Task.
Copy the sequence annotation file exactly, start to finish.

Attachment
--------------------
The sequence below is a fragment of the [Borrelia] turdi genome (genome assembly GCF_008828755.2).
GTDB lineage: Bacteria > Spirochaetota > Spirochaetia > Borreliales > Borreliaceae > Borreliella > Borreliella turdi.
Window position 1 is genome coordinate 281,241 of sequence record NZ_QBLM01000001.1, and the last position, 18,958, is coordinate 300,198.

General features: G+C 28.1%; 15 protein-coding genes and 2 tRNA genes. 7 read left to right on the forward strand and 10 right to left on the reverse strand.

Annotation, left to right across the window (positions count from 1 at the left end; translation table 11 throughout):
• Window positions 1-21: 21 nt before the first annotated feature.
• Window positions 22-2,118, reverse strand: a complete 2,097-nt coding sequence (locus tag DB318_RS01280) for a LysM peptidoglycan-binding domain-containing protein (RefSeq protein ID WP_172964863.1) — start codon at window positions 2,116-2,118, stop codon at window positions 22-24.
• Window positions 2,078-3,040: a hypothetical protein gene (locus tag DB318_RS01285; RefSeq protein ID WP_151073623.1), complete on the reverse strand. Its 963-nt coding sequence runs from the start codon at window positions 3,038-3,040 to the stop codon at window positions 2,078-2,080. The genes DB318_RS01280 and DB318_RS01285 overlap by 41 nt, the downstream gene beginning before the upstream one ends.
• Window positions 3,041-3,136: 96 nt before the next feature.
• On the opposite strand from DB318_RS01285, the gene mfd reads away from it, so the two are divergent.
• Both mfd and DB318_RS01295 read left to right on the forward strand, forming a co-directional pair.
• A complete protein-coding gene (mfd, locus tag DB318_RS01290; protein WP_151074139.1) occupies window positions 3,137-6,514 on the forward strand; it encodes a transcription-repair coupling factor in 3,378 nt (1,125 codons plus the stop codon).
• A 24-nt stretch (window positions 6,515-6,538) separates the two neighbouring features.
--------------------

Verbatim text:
The sequence below is a fragment of the [Borrelia] turdi genome (genome assembly GCF_008828755.2).
GTDB lineage: Bacteria > Spirochaetota > Spirochaetia > Borreliales > Borreliaceae > Borreliella > Borreliella turdi.
Window position 1 is genome coordinate 281,241 of sequence record NZ_QBLM01000001.1, and the last position, 18,958, is coordinate 300,198.

General features: G+C 28.1%; 15 protein-coding genes and 2 tRNA genes. 7 read left to right on the forward strand and 10 right to left on the reverse strand.

Annotation, left to right across the window (positions count from 1 at the left end; translation table 11 throughout):
• Window positions 1-21: 21 nt before the first annotated feature.
• Window positions 22-2,118, reverse strand: a complete 2,097-nt coding sequence (locus tag DB318_RS01280) for a LysM peptidoglycan-binding domain-containing protein (RefSeq protein ID WP_172964863.1) — start codon at window positions 2,116-2,118, stop codon at window positions 22-24.
• Window positions 2,078-3,040: a hypothetical protein gene (locus tag DB318_RS01285; RefSeq protein ID WP_151073623.1), complete on the reverse strand. Its 963-nt coding sequence runs from the start codon at window positions 3,038-3,040 to the stop codon at window positions 2,078-2,080. The genes DB318_RS01280 and DB318_RS01285 overlap by 41 nt, the downstream gene beginning before the upstream one ends.
• Window positions 3,041-3,136: 96 nt before the next feature.
• On the opposite strand from DB318_RS01285, the gene mfd reads away from it, so the two are divergent.
• Both mfd and DB318_RS01295 read left to right on the forward strand, forming a co-directional pair.
• A complete protein-coding gene (mfd, locus tag DB318_RS01290; protein WP_151074139.1) occupies window positions 3,137-6,514 on the forward strand; it encodes a transcription-repair coupling factor in 3,378 nt (1,125 codons plus the stop codon).
• A 24-nt stretch (window positions 6,515-6,538) separates the two neighbouring features.